Today’s post comes from Sarah Wiebe, Senior Naturalist at Kettle Lakes Provincial Park.
Before this year, I would never have considered myself a “Bird Nerd.”
My journey started at my home in southern Ontario, but it wasn’t until I arrived at my summer destination (Kettle Lakes!) that I really hit my nerd stride.
Becoming a “bird nerd”
Despite having grown up visiting Ontario parks and working as a naturalist for a few years, I only recently took up birding when I set myself the challenge of seeing as many birds as possible in a year.
It all started at home, in southern Ontario. There are many good places for bird watching where various species can be observed throughout the winter.
Magnolia Warblers are one of my favorite birds in the park because of their beautiful colors and patterns.
I was able to add many birds to my list and was even able to explore some unknown places near my house. I was really excited when I saw my first snowy owl, a temporary visitor to the south during the winter months!
Finally, it was time to decide what I was going to do over the summer.
When I heard there was a vacancy at Kettle Lakes Provincial Park, I jumped at the opportunity. He was very excited to explore a region of Ontario that he had never been to.
And it turns out I was following the birds north too!
Migrating North: Birding in the North
Kettle Lakes is located in the boreal forest ecoregion. The boreal forest is a vast area across Canada and is known for its pine, black spruce, vast wetlands, and of course, birds!
In Ontario, boreal forests cover 862,000 km² of land (i.e. approximately 1.5 times larger than France) and 15% of Canada’s boreal forest ecosystems.
During the spring, billions of birds migrate from their winter homes in the south, such as Central America, to their summer breeding grounds in the boreal forest.
So, like the birds, I migrated from my winter home in the south to my summer home in Kettle Lakes.
A buggy feast
Before coming to Kettle Lakes, I was warned about the mistakes northern Ontario could have in the spring.
But I soon learned that this is what makes it so good for birds!
This yellow warbler caught something in the trees for her chicks. Warblers are insect specialists, especially juicy caterpillars.
The boreal forest has abundant food such as black flies, moths and caterpillars.
Many species of birds flock from all over America to raise their young. Around every corner there is a bird looking for a snack or a nest of babies begging for food!
Imagine walking down the snack aisle at the supermarket and being able to buy all your favorite treats – that’s what it’s like for birds in the northern world!
That’s why we say that the boreal forest is the nursery of North American songbirds.
Plus, all of these birds help protect the trees from being overwhelmed by insects and keep our forests healthy!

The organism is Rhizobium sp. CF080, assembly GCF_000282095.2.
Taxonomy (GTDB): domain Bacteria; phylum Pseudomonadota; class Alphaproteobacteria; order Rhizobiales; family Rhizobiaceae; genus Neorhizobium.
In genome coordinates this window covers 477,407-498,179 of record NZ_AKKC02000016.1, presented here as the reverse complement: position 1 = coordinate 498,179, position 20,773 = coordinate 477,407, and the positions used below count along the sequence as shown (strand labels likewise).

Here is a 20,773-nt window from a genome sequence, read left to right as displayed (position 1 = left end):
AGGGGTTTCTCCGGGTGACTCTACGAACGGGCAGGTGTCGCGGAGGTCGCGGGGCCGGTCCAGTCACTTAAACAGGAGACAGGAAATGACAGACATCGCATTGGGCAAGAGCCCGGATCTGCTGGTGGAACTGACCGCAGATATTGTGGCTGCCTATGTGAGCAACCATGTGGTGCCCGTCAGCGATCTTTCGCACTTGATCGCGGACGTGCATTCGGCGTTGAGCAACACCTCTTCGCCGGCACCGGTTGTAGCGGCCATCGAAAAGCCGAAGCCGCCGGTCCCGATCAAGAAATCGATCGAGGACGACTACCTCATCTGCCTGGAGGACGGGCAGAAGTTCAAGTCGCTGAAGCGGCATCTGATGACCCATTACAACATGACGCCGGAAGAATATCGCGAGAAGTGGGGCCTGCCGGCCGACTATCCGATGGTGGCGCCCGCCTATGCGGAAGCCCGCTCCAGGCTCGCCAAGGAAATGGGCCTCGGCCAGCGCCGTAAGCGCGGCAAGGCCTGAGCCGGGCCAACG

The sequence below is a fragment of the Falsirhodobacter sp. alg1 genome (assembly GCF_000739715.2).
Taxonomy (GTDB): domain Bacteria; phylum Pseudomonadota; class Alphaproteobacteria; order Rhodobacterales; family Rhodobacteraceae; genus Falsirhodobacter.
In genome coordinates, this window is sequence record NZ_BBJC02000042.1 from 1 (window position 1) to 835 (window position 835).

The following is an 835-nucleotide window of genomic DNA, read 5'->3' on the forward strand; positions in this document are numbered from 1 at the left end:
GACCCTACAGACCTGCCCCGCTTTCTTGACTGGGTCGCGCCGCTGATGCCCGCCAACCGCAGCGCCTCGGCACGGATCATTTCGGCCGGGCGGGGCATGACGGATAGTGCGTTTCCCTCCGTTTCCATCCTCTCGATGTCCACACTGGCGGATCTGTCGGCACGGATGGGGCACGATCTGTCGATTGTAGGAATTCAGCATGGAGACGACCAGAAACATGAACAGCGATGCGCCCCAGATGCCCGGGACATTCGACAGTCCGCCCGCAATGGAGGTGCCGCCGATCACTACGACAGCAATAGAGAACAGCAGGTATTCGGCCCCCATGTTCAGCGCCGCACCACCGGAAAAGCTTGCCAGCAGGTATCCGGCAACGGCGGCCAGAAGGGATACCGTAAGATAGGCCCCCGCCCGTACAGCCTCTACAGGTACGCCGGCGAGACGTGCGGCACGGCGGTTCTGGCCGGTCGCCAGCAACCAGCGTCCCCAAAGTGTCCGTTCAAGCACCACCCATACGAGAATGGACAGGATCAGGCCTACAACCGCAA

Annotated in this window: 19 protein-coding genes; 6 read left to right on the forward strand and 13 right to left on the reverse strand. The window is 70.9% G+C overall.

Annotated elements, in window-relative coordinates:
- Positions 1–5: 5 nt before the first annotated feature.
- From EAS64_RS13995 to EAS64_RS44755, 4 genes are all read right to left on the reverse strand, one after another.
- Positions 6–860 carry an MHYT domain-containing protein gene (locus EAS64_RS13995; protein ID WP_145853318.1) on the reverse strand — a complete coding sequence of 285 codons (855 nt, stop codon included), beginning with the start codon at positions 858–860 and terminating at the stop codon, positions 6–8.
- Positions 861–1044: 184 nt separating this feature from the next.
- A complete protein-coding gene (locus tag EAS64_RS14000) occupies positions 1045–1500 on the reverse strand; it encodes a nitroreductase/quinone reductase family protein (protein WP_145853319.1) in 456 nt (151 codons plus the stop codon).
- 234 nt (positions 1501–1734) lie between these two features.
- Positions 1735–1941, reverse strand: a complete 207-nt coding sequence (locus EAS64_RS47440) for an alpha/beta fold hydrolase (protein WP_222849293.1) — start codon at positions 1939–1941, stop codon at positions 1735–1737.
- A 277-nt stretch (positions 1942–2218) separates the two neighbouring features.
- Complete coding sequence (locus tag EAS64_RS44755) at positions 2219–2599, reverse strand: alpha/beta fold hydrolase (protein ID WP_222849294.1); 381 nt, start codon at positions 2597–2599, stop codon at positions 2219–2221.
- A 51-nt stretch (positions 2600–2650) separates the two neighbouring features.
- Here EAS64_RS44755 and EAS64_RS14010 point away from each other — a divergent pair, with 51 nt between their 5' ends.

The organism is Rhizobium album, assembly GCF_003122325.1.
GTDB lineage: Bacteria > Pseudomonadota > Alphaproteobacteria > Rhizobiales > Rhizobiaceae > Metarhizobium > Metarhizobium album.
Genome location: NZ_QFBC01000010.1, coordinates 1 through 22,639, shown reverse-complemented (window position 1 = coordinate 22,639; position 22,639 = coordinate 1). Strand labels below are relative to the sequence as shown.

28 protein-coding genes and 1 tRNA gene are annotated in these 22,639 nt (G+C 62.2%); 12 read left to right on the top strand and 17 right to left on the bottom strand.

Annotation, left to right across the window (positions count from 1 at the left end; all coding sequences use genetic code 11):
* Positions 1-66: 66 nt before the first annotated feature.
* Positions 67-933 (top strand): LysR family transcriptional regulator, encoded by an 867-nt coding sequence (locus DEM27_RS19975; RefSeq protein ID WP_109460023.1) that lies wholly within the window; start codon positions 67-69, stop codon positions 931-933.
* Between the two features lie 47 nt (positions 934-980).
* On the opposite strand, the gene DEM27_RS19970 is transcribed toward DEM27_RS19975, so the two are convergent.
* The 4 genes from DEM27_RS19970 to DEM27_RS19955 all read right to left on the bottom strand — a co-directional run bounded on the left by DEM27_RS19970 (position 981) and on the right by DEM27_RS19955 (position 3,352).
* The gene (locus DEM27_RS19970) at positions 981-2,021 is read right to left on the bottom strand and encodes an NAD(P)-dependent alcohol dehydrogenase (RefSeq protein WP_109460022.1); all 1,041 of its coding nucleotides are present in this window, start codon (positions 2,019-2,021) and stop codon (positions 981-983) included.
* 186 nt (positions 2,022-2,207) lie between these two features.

A reward for bird watching
While I was in the park, I saw warblers, woodpeckers, and waterfowl.
I’ve been able to see many new species that are just passing through, such as the Canada Warbler, White-crowned Sparrow, and Yellow-bellied Sapsucker!
Along one of my favorite trails in the park, the Tamarack Trail, I can see magnolia warblers, black warblers, downy woodpeckers, and even scaups, a type of duck!
The Tamarack Trail
At the end of summer, I will follow some of the five billion birds, adults and young, back south to my winter home.
Although it will be sad to leave my summer home, I know that, like the birds, I will soon return to northern Ontario.
Interested in discovering the amazing world of bird watching?
Here’s how to get started:
Download bird watching apps
eBird is great for seeing what birds are in your area and where to go to watch them, and helps you keep track of the birds you see.
White-throated sparrows were some of the first birds I saw in Kettle Lakes and can be heard singing, “Oh-Sweet-Canada-Canada-Canada” in the treetops.
Merlin is a free online bird guide that can help you identify birds by how they look and sound.
Do you have a photo of a bird and don’t know what it is? Post it on iNaturalist!
Find a pair of binoculars
You’ll be surprised at the difference they make.
You don’t need an expensive camera or binoculars to watch birds. There are many affordable binoculars available and some parks have equipment rental programs where you can borrow a pair.
Post your questions or photos on social media with the hashtag #AskAnOPNaturalist.
We’d love to hear about your birdwatching adventures and would be happy to help you discover your mystery bird!
Now is the best time to start bird watching. We are at the beginning of a multi-year project called the Ontario Breeding Bird Atlas (2021-2025).
The OBBA is a community science project, which means that ordinary people can contribute to scientific research. This project aims to map where the birds are in Ontario and their numbers from as far south as Middle Island in Lake Erie to Hudson Bay in the north!
Learn more about the project.